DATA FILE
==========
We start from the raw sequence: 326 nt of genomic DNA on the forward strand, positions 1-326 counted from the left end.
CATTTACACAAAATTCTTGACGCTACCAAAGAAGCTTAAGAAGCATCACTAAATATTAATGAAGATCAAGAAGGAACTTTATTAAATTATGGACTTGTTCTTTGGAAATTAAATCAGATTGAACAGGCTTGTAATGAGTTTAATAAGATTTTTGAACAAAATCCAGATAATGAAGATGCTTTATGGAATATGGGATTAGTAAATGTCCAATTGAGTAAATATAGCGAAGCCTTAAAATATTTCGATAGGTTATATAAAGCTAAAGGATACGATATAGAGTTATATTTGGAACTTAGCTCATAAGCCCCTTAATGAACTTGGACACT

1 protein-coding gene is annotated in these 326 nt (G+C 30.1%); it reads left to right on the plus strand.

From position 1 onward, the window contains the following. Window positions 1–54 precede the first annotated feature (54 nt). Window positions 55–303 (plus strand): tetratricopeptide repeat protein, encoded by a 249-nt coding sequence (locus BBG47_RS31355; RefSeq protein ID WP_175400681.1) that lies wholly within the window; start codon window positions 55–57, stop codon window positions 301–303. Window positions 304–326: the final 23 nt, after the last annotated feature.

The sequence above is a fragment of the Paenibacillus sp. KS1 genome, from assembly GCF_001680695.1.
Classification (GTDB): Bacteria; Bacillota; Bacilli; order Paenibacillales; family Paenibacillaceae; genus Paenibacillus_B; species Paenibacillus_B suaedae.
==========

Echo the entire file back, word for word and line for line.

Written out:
We start from the raw sequence: 326 nt of genomic DNA on the forward strand, positions 1-326 counted from the left end.
CATTTACACAAAATTCTTGACGCTACCAAAGAAGCTTAAGAAGCATCACTAAATATTAATGAAGATCAAGAAGGAACTTTATTAAATTATGGACTTGTTCTTTGGAAATTAAATCAGATTGAACAGGCTTGTAATGAGTTTAATAAGATTTTTGAACAAAATCCAGATAATGAAGATGCTTTATGGAATATGGGATTAGTAAATGTCCAATTGAGTAAATATAGCGAAGCCTTAAAATATTTCGATAGGTTATATAAAGCTAAAGGATACGATATAGAGTTATATTTGGAACTTAGCTCATAAGCCCCTTAATGAACTTGGACACT

1 protein-coding gene is annotated in these 326 nt (G+C 30.1%); it reads left to right on the plus strand.

From position 1 onward, the window contains the following. Window positions 1–54 precede the first annotated feature (54 nt). Window positions 55–303 (plus strand): tetratricopeptide repeat protein, encoded by a 249-nt coding sequence (locus BBG47_RS31355; RefSeq protein ID WP_175400681.1) that lies wholly within the window; start codon window positions 55–57, stop codon window positions 301–303. Window positions 304–326: the final 23 nt, after the last annotated feature.

The sequence above is a fragment of the Paenibacillus sp. KS1 genome, from assembly GCF_001680695.1.
Classification (GTDB): Bacteria; Bacillota; Bacilli; order Paenibacillales; family Paenibacillaceae; genus Paenibacillus_B; species Paenibacillus_B suaedae.